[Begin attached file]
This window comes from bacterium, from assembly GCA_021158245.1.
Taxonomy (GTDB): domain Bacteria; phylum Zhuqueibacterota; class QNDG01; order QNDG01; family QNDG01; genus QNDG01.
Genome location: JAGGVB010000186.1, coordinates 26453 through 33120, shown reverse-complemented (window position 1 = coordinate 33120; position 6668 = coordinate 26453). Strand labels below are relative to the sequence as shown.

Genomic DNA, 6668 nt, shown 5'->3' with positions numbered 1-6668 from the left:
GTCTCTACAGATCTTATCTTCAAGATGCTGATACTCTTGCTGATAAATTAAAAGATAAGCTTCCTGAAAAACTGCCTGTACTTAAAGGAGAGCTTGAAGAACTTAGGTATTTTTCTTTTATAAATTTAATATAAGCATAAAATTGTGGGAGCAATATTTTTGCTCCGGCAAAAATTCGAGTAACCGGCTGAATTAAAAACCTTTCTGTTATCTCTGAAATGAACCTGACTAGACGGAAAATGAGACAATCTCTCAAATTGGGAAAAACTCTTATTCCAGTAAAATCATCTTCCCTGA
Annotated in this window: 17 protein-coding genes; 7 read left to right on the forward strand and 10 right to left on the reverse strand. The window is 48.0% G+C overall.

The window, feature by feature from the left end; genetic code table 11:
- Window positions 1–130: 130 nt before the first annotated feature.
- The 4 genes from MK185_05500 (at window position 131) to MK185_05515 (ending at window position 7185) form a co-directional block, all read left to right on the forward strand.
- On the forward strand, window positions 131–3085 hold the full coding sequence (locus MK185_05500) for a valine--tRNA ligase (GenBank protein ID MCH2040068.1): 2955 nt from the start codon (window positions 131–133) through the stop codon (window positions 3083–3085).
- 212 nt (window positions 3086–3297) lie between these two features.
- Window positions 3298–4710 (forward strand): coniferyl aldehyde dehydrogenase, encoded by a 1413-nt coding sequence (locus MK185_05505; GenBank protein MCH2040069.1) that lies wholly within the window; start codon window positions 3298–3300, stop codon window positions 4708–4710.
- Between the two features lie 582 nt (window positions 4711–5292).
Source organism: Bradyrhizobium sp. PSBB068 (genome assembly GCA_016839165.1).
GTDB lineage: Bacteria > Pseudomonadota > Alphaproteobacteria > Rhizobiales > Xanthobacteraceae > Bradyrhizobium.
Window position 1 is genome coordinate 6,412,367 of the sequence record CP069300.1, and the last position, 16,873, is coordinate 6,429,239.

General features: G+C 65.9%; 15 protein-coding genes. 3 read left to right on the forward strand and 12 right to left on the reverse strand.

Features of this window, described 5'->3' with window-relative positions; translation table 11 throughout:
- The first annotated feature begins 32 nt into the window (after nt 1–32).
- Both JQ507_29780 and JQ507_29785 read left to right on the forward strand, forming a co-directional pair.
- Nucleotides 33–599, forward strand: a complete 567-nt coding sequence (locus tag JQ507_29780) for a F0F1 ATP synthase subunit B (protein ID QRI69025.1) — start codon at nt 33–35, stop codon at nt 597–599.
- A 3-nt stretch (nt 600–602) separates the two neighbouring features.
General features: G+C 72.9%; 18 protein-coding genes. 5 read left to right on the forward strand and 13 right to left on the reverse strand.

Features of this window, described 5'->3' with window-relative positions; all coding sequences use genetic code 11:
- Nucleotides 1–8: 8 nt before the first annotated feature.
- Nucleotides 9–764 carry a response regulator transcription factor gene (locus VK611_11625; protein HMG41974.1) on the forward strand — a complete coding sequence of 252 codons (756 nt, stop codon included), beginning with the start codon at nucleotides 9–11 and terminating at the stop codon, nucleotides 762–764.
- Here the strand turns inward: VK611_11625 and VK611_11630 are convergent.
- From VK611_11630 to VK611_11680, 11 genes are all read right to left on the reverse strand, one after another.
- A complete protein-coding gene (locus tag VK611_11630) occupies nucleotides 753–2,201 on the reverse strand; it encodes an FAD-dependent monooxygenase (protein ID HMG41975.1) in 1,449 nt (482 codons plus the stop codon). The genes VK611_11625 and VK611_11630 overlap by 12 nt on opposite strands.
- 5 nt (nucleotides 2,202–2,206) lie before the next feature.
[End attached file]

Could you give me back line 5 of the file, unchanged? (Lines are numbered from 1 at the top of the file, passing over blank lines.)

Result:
GTCTCTACAGATCTTATCTTCAAGATGCTGATACTCTTGCTGATAAATTAAAAGATAAGCTTCCTGAAAAACTGCCTGTACTTAAAGGAGAGCTTGAAGAACTTAGGTATTTTTCTTTTATAAATTTAATATAAGCATAAAATTGTGGGAGCAATATTTTTGCTCCGGCAAAAATTCGAGTAACCGGCTGAATTAAAAACCTTTCTGTTATCTCTGAAATGAACCTGACTAGACGGAAAATGAGACAATCTCTCAAATTGGGAAAAACTCTTATTCCAGTAAAATCATCTTCCCTGA